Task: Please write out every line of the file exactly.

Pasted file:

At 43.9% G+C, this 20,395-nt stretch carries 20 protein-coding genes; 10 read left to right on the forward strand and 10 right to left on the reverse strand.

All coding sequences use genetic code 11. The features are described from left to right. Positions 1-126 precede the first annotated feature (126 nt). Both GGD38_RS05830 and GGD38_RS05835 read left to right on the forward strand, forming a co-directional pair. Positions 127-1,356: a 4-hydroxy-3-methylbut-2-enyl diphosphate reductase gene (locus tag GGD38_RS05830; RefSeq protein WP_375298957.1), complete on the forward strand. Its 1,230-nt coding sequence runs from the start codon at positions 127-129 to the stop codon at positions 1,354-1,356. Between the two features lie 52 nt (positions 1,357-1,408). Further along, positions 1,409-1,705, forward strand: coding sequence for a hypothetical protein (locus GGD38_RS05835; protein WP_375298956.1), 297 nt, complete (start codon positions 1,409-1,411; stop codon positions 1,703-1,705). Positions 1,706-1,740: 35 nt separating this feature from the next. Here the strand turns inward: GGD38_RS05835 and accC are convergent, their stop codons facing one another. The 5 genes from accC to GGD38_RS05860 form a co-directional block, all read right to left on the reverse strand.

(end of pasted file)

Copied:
At 43.9% G+C, this 20,395-nt stretch carries 20 protein-coding genes; 10 read left to right on the forward strand and 10 right to left on the reverse strand.

All coding sequences use genetic code 11. The features are described from left to right. Positions 1-126 precede the first annotated feature (126 nt). Both GGD38_RS05830 and GGD38_RS05835 read left to right on the forward strand, forming a co-directional pair. Positions 127-1,356: a 4-hydroxy-3-methylbut-2-enyl diphosphate reductase gene (locus tag GGD38_RS05830; RefSeq protein WP_375298957.1), complete on the forward strand. Its 1,230-nt coding sequence runs from the start codon at positions 127-129 to the stop codon at positions 1,354-1,356. Between the two features lie 52 nt (positions 1,357-1,408). Further along, positions 1,409-1,705, forward strand: coding sequence for a hypothetical protein (locus GGD38_RS05835; protein WP_375298956.1), 297 nt, complete (start codon positions 1,409-1,411; stop codon positions 1,703-1,705). Positions 1,706-1,740: 35 nt separating this feature from the next. Here the strand turns inward: GGD38_RS05835 and accC are convergent, their stop codons facing one another. The 5 genes from accC to GGD38_RS05860 form a co-directional block, all read right to left on the reverse strand.